July 20, 2021

States Can’t Wait! – A mid-year review of energy storage bills in 2021

Julian Boggs, State Policy Director, ESA

In the 2020s – the Storage Decade – energy storage will become a standard, widespread power system resource. Utility resource plans, renewable energy projects, and resilience installations will all rely on storage-driven largely by state energy policies. State legislatures passed 13 significant energy storage bills in the first half of 2021, with most bills falling into three key categories – tax reform, targets, and incentives – with a few not so easily categorized.

StateBillShort SummaryBill Type
ColoradoS 261Behind-the-meter storage eligible for clean energy incentivesIncentive
OregonHB 5006$10M for solar+storage rebate programIncentive
TexasSB 415Authorize 100 MW of utility storage procurementOther
VirginiaHB 2148Permitting reformOther
ConnecticutSB 9521 GW TargetTarget
MaineLD 528400 MW TargetTarget
ColoradoS 20Assess energy storage in the same manner as renewablesTax Reform
NevadaSB 448Tax abatement for front-of-the-meter storage hybridsTax Reform
South CarolinaH 3354Residential storage sales tax exemptionTax Reform
IndianaSB 383Sales tax exemptionTax Reform
VirginiaSB 1201/HB 2006Property tax exemption/revenue shareTax Reform
VirginiaHB 2201/SB 1207Local benefits agreementsTax Reform
ArizonaHB 2153Tax exemptionTax Reform

Tax Reform

The largest number of bills (seven), dealt with local tax treatment of energy storage. These bills – which dealt with exemptions, standardization, and valuation of energy storage systems – passed in states with very different levels of energy storage market and policy development, passing both in leaders such as Virginia and Nevada, and in states taking a more “wait and see” approach like Indiana and South Carolina. This suggests that no time is too early or late for states to consider reforming energy storage taxes. Read more about the 2021 energy storage tax bills here for an in-depth look at this trend.

Storage Targets

Two states, Maine and Connecticut, passed energy storage targets, bringing the total of states with this basic policy in place to nine. Both states established nonbinding targets, rather than requirements, and both contain important elements of ESA’s storage target program design, including interim targets, naming accountable parties, and establishing mechanisms to achieve the targets. The Connecticut bill, SB 952, established interim targets of 300 MW by the end of 2024 and 650 MW by the end of 2027 and required the Department of Energy and Environmental Protection (DEEP) and the Public Utility Regulation Authority (PURA) to report annually on progress to the goal. Maine’s LD 528 set an interim target of 300 MW by 2025 and assigned the Maine Efficiency Trust and state Energy Office various responsibilities for implementing programs and conducting studies to achieve the targets.


Upfront incentives have been important for developing new markets, particularly for behind-the-meter applications. Oregon expanded funding for its residential solar and storage rebate program, and Colorado added energy storage as a qualifying to its long-running renewable incentive program. The Maine and Connecticut targets also included the directives to state agencies to develop incentive programs, and Connecticut is already off to the races with a draft order for an energy storage incentive program. Read more about ESA’s recommendations for behind-the-meter incentives here.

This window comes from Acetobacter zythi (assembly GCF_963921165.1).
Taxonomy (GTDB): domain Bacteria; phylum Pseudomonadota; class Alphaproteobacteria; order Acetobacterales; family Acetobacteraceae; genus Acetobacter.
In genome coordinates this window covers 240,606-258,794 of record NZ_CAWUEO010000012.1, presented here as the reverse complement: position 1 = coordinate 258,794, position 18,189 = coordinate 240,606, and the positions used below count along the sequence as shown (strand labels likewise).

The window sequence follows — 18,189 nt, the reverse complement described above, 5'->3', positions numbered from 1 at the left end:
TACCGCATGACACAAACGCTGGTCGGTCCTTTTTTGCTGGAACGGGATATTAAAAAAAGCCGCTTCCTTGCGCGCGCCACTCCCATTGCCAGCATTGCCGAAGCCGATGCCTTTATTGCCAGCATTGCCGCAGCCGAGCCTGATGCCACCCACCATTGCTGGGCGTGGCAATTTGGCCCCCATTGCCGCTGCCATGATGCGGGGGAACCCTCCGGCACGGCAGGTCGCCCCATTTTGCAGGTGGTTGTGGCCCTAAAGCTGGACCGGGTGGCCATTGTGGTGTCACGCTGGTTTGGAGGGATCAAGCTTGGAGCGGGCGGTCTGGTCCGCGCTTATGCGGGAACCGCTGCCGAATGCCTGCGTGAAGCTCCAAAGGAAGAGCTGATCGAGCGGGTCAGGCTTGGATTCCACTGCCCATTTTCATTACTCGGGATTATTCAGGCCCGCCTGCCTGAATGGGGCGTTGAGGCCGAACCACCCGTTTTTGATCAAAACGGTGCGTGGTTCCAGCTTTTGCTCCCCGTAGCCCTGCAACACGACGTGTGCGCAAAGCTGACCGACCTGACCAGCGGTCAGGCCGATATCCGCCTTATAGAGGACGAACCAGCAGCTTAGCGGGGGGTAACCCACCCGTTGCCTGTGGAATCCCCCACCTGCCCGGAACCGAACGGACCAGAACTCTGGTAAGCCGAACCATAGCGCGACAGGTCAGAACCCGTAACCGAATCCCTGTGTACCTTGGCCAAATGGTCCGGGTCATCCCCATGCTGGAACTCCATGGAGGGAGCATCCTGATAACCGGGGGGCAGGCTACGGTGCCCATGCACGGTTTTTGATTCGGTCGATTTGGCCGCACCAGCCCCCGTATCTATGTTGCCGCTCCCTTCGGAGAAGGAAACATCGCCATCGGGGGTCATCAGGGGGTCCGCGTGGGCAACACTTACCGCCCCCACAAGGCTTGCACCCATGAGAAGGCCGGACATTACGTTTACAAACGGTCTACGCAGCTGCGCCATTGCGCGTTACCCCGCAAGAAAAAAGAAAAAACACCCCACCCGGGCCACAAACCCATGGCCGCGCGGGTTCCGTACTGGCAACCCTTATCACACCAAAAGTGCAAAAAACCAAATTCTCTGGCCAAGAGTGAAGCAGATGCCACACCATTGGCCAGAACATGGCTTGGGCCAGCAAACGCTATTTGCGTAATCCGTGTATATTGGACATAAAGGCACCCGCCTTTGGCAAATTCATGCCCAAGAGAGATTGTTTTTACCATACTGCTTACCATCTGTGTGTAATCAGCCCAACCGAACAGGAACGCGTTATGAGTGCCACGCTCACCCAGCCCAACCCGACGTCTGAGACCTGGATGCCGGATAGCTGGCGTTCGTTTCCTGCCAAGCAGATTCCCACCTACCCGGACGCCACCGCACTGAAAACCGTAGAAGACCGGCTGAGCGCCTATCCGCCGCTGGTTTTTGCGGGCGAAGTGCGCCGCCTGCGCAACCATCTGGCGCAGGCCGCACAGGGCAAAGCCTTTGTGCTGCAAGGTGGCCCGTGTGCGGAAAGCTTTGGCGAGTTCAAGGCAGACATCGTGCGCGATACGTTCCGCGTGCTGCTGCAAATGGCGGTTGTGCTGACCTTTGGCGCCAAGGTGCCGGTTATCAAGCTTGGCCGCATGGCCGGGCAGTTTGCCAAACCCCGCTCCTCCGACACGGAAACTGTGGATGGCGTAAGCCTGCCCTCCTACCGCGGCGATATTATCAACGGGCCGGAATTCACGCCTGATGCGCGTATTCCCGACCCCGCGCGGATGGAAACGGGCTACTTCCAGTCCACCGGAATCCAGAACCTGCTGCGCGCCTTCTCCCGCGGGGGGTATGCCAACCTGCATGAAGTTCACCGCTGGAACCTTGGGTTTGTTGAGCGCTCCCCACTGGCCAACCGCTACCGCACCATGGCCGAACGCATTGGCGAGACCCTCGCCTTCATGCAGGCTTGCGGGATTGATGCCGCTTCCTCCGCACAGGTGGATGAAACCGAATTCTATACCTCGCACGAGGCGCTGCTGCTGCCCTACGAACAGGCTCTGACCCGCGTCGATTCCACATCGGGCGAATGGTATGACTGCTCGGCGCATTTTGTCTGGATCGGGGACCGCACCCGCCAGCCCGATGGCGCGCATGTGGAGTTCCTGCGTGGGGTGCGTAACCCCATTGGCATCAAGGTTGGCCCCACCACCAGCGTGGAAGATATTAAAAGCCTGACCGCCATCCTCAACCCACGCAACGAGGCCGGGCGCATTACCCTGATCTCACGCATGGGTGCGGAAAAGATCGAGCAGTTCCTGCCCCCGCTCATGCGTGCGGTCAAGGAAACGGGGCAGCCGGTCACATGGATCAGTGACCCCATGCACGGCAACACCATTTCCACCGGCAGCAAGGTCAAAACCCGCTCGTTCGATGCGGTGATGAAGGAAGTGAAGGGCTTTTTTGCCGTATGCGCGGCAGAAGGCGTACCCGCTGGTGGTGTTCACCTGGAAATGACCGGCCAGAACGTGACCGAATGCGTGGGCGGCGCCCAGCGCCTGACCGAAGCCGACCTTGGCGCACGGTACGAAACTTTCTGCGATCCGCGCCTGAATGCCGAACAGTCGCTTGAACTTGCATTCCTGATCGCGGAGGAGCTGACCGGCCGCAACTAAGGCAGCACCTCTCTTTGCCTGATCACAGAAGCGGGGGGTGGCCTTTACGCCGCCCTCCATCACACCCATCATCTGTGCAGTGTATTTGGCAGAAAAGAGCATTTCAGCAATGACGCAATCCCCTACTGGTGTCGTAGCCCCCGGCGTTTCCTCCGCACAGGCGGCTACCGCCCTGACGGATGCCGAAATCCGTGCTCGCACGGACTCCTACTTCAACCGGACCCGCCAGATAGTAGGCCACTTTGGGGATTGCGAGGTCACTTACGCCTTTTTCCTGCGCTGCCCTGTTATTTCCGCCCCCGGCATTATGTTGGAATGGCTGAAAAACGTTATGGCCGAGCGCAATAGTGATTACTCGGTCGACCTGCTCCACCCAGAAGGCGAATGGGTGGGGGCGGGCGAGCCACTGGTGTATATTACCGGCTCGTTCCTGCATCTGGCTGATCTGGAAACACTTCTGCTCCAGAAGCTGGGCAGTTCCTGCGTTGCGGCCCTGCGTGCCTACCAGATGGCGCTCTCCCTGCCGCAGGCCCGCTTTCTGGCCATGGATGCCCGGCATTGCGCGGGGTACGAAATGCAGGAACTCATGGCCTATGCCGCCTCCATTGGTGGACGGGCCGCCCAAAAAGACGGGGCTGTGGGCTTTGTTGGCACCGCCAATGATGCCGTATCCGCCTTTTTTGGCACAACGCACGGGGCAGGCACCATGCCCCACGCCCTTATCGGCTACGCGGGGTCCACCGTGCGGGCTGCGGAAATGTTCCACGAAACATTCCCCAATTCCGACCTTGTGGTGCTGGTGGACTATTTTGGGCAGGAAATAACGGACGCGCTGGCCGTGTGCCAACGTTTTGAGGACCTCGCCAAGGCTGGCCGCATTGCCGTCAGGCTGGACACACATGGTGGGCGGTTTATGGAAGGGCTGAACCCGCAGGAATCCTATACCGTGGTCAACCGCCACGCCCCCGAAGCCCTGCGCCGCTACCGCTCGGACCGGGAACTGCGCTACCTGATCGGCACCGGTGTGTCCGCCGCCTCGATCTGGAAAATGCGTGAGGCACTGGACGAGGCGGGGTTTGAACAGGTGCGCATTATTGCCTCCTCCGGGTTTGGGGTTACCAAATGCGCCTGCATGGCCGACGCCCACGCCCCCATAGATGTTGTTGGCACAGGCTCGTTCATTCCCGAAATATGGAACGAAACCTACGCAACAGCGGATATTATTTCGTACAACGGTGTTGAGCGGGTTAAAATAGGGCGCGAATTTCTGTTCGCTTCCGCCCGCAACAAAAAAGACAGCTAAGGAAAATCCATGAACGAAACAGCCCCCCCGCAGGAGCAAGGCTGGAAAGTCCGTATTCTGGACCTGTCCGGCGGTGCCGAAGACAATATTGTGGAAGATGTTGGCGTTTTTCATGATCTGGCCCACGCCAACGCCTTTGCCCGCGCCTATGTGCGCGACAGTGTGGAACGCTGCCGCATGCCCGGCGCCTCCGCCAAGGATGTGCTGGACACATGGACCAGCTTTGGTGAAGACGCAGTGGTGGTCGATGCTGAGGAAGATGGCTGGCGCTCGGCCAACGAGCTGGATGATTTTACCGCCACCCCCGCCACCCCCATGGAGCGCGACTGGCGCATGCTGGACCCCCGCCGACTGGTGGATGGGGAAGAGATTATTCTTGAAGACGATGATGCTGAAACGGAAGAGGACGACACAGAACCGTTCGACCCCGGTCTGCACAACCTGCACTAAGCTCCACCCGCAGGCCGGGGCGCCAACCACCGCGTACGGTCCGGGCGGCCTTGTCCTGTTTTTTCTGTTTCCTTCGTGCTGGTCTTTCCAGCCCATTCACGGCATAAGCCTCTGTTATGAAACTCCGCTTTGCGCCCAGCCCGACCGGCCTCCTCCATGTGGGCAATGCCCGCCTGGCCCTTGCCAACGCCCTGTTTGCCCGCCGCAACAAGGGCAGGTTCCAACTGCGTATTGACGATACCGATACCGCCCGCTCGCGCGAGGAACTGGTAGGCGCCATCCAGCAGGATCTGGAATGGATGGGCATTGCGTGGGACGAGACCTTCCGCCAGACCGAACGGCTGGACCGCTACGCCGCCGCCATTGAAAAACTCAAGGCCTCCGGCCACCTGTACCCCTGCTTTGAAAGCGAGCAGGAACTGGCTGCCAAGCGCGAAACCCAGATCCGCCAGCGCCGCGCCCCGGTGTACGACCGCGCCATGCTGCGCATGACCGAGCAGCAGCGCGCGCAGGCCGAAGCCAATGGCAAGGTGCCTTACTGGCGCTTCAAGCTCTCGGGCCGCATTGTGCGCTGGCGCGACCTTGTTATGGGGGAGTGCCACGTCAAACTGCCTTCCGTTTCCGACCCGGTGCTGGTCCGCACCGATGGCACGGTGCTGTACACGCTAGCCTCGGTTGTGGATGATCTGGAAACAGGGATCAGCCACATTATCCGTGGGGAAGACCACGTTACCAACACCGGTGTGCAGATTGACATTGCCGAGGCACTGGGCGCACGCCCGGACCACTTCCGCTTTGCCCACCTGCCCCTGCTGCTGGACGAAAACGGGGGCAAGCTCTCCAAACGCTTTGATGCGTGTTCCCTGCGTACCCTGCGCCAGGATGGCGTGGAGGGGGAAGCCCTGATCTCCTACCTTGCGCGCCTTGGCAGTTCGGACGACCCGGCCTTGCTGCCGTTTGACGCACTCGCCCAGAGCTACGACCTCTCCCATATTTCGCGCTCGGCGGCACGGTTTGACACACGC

Other Notable Bills

Two other bills, Texas’ SB 415 and Virginia’s HB 2148, don’t fit into categories or trends but address important issues. SB 415 permitted distribution utilities to procure up to 100 MW of energy storage as a resilience measure in response to the catastrophic February grid failure. While 100 MW is not a game-changer for overall installed capacity in the red-hot ERCOT market, this is one of the most significant uses of energy storage as reliability in response to resiliency concerns.

Virginia developed a unique “permit-by-rule” process for approving renewable energy projects over the last decade. HB 2148, previously summarized by ESA here, added energy storage to that process. While Virginia’s specific permit-by-rule process is unique, the practice of extending previously developed renewable energy policy to energy storage is a common strategy.

Storage as a Stand-alone Policy

In years past, major storage legislation has often been attached to larger clean energy bills. For example, Massachusetts, New York, Virginia, and New Jersey each passed their energy storage targets as provisions in larger climate bills. (New York and Massachusetts in initially set energy storage targets through executive branch action – those targets were later codified in omnibus clean energy bills). Both targets passed this year in Connecticut and Maine were bills to deal exclusively or chiefly with energy storage, and 11 of the 13 bills highlighted deal primarily with energy storage. That is not to say that inclusion in broader clean energy packages is a strategy of the past. Tax abatements in Nevada and rebate expansion in Oregon were passed as part of a broader clean energy or budget bill. And we may yet see omnibus clean energy packages this year in Illinois and North Carolina that contain specific storage components.

Still, the shift is notable: storage has grown up enough that it is no longer an afterthought or an add-on to state clean energy strategy – it is state energy policy strategy in its own right. That’s yet another sign that we’re entering the Storage Decade.

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